Sunday saw the 250th anniversary of one of the most important battles in modern British history. In the early hours of 13 September 1759, a small British army was hauling itself and its guns up a cliff path. At the age of 32, Major General James Wolfe was attempting to manage in a few hours what he had failed to achieve in the last five months, the capture of city of Quebec. Quebec was the key to the conquest of New France, modern Canada.
When Wolfe and the army arrived in April, the French were not unduly daunted. France led the way in fortress building and the walls of Quebec were formidable. These walls and the natural barrier of the St Lawrence river had successfully beaten off British attacks in 1690 and 1711. Why should this time be any different? Over the next few months Wolfe ordered several direct assaults, all beaten back with great loss of life. By September many of the remaining troops were sick, Wolfe among them, and Admiral Saunders was preparing to take the fleet back to England before winter set in and the St Lawrence river froze over.
One bright prospect in all this gloom was a young Master James Cook of HMS Pembroke. Cook’s sounding and surveying of the St Lawrence had led to the discovery that it was actually navigable by larger ships. Previously it had been thought that nothing larger than a frigate could get up river past Quebec itself. This meant the army could be landed further up river and the city attacked from behind, where its defences were less formidable.
With winter fast approaching, Wolfe was running out of time. Yet he was convinced his army could beat the French troops if he could just get them to come out and fight. On the night 12 September the troops embarked and began climbing up the cliff path to the open ground behind Quebec itself. The manuscript collection holds a copy of Wolfe’s order book (ref GRE/2) and the orders for 12th September 1759 state:
’The battalions must form upon the upper ground with expedition and be ready to charge whatever presents itself’.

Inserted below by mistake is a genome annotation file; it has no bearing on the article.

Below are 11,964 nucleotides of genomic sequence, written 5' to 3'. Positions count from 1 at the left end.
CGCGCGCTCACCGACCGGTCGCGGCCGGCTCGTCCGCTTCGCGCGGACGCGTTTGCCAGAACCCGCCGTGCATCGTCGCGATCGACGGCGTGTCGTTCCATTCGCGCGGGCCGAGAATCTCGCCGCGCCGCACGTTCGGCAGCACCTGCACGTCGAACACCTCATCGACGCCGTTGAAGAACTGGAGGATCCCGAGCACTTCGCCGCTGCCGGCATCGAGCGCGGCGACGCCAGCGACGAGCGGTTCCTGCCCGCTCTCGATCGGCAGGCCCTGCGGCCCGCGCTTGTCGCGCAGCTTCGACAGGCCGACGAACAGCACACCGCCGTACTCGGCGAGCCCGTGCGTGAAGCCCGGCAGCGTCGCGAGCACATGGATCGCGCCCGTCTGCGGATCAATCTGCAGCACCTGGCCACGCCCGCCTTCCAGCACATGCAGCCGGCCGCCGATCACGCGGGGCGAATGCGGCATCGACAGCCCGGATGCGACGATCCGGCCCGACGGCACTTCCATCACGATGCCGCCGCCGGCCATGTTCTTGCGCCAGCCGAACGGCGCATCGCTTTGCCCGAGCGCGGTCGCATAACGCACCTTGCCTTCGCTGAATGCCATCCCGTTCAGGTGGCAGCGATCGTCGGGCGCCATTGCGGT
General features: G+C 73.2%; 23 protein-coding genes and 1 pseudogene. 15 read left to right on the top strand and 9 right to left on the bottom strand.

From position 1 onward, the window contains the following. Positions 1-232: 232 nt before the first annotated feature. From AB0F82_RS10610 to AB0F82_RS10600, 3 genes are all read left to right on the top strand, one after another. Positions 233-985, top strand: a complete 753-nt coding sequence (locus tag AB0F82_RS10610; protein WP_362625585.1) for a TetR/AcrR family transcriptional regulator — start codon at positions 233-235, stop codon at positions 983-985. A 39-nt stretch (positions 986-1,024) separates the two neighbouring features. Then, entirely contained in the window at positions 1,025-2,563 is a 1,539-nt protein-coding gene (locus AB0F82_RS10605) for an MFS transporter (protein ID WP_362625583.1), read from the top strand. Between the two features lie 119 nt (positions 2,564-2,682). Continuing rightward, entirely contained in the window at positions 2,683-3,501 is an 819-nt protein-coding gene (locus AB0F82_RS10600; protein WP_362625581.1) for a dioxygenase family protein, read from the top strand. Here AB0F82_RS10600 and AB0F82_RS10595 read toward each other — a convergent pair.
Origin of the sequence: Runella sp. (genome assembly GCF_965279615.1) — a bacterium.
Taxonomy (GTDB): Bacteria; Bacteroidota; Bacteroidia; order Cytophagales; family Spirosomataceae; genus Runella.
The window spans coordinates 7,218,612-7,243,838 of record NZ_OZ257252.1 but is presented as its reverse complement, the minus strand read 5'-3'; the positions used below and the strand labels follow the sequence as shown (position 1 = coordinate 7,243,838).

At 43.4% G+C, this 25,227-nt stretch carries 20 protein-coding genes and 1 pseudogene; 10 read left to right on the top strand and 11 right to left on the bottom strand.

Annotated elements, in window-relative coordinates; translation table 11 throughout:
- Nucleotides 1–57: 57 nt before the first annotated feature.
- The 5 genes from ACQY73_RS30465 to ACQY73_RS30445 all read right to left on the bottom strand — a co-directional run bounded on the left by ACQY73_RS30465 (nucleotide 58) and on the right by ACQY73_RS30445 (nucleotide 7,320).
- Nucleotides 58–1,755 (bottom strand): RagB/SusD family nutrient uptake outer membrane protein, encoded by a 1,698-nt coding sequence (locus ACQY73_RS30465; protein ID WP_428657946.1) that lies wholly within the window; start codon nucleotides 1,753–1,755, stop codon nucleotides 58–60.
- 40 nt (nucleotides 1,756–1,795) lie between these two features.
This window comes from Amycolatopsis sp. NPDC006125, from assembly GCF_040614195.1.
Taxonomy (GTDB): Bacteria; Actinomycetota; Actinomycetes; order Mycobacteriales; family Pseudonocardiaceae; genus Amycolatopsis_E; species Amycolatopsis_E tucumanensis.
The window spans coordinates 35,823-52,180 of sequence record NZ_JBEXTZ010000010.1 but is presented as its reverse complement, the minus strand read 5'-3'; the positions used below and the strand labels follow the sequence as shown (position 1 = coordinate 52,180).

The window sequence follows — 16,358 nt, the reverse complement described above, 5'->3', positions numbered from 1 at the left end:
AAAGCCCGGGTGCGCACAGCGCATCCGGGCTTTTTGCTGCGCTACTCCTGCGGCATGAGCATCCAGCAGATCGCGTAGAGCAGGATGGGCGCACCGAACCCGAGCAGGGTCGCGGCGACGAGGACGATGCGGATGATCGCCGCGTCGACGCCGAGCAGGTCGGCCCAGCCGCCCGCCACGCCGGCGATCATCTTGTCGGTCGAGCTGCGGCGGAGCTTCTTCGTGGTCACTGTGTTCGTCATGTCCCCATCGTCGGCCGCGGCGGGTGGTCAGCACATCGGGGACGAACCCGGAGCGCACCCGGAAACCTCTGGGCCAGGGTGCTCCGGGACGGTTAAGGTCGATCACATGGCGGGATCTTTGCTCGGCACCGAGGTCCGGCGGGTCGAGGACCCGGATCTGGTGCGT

As the sun came up it is easy to imagine how astonished the French must have been to find a British Army drawn up on the open ground behind the city, blocking any retreat to Montreal. The orders continue:
‘The Officers and Men will remember what their country expects from them and what a determined body soldiers are capable of doing against 5 weak battalions’.
The French commander Montcalm panicked and rushed out to attack Wolfe before the redcoats could land more men and consolidate their position. But Wolfe was right in one thing: his well drilled troops were more than a match for Montcalm’s men. The log of the Pembroke (ref ADM/L/P/79) takes up the story:
‘Upon the landing of our troops the enemy marched out of town to attack them. About 10 [am} both armies joined battle, the dispute lasted but a few minutes before the enemy gave way and retreated in great confusion to the town and left us a complete victory’.
Both Wolfe and Montcalm were killed in the battle, but their legacy is very much still with us. defeat at Quebec meant an end to New France and the French presence in North America. Free of the need for military protection, it was only 16 more years till the English colonies in North America were able to rebel against British rule and become United States of America. It is not usual to think of Wolfe as a nation builder but North America would not have been the same without him.
General Wolfe is buried at the church of St Alfeges in Greenwich and his statue stands outside the Royal Observatory, overlooking the Thames rather than the St Lawrence. (He lived in the Rangers House).